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Only One risen Saviuor

Only One risen Saviuor
There is no other name under heaven given among men by which we must be saved - Jesus

Tuesday, 23 February 2016

John Day 278 - Free To Quit...

21:18 Most assuredly, I say to you, when you were younger, you dressed yourself and walked where you wished; but when you are old, you will stretch out your hands, and another will dress you and carry you where you do not wish.” 19 This He spoke, signifying by what death he would glorify God. And when He had spoken this, He said to him, “Follow Me.”
20 Then Peter, turning around, saw the disciple whom Jesus loved following, who also had leaned on His breast at the supper and said, “Lord, who is the one who betrays You?” 21 Peter, seeing him, said to Jesus, “But Lord, what about this man?”
22 Jesus said to him, “If I will that he remain till I come, what is that to you? You follow Me.”

Before we can really dig into this we need to clarify some language. The terminology of 'getting dressed' in this passage has a direct correlation to work or occupation that we don't pick up in the translation. If you remember when Elijah trained and anointed Elisha to take his place the last thing he did was give him his mantle or outer garment. It was a simple gesture but carried great meaning. Today in our culture we are more apt to "pass the torch". In both cases the one who was in a certain position of responsibility is shifting that responsibility to someone else.

What Jesus is saying to Peter is that in the past and in the present he has been free to choose his mantle or torch. However the day is coming when that freedom will be taken from him and a mantle of death will be placed on his shoulders and he will, like Jesus, die with outstretched arms. The Bible never tells us how Peter died but history does. All historical sources agree he died by crucifixion in Rome. Origen adds that Peter refused to die as Jesus did, feeling himself unworthy, and was granted to be crucified upside down.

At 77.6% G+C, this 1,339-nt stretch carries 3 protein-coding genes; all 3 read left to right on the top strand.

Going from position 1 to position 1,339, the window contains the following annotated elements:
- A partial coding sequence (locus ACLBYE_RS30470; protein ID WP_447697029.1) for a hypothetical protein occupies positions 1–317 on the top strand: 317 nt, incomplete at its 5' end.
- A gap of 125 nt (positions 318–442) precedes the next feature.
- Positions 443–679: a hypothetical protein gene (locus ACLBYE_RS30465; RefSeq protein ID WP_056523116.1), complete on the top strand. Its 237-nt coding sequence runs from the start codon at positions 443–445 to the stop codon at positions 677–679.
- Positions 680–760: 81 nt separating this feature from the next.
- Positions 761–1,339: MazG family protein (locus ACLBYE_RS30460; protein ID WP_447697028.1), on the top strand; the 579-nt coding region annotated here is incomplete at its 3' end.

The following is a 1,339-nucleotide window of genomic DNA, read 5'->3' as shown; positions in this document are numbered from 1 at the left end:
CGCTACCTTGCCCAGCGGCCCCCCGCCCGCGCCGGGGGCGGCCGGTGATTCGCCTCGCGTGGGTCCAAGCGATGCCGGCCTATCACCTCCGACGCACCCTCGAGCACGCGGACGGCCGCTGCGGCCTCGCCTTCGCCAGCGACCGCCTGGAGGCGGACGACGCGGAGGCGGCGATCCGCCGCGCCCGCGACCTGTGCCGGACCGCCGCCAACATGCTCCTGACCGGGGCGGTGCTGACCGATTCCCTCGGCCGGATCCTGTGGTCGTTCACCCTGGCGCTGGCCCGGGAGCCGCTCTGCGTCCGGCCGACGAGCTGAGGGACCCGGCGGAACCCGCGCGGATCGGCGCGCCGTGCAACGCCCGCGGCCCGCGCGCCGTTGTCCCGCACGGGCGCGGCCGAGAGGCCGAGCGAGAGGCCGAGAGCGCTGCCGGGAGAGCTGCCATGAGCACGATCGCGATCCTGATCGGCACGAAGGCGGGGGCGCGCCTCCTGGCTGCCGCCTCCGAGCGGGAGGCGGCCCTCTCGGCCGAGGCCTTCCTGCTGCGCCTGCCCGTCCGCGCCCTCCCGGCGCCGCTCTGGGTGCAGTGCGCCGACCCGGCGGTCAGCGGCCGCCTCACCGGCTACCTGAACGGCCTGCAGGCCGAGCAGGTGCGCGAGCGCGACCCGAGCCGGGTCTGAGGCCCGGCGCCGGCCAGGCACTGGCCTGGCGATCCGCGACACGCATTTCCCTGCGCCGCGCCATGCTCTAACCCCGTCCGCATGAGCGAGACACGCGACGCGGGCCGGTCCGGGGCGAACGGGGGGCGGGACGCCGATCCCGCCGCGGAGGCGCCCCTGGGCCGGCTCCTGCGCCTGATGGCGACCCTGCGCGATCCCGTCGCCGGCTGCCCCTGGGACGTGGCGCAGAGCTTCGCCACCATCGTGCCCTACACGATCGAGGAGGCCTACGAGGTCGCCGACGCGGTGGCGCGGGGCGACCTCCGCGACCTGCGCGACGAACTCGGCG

Now that we have that background information I want you to join me in picturing the scene. They are on the beach. Jesus has re-enacted key moments in their times together. A miraculous catch of fish, the meal of fish and bread, the charcoal fire and the three questions. Three times Jesus has invited Peter back into ministry with the call "Feed My sheep". I try and put myself in Peter's sandals but I struggle. The moment is intense and I get a sense of reeling and conflicting emotions.

Peter had taken off the mantle of ministry with Jesus and gone back to the simple life of a fisherman. Anyone who has faced seemingly insurmountable challenges in their work has either quit or thought long and hard about it. Quitting has its benefits. The pressure is gone. The load is unhitched. The torch belongs to someone else. If you have gone downhill skiing you know the liberating feeling of removing those clunky uncomfortable boots after a long day.

However it's not always that simple is it? Some journeys you can't quit, some tasks can't be laid down, and some torches can't be passed. An illness is certainly a burden heavy to carry that can't be laid down. Like many things in life some things are relatively simple to walk away from, others are impossible and there is away whole spectrum of grey in between.

Peter was invited to follow Jesus. He was not forced or coerced. He chose to take up the mantle "follower of Jesus" and then he chose to lay it down and go back fishing. I wonder how that felt. Was it a relief? Was it expected to be a relief but instead was an aching emptiness? Was it one followed by the other?

Remember Peter leapt off the boat to get to the beach faster. It seems obvious whatever benefit Peter expected to receive from going back fishing never materialized.

Can we relate? Have we ever tried to quit or escape or go back to the familiar and comfortable only to find it wasn't comfortable anymore?

Maybe we're wrestling with quitting right now. Maybe we want to quit our job or flee the responsibility of parenting or the stresses of marriage. Maybe God has asked us to do something we think we can't face or don't want to face or feel unworthy to face.


Peter was free to quit and free to return. When he did return Jesus opened the future before him and we'll talk about that tomorrow...

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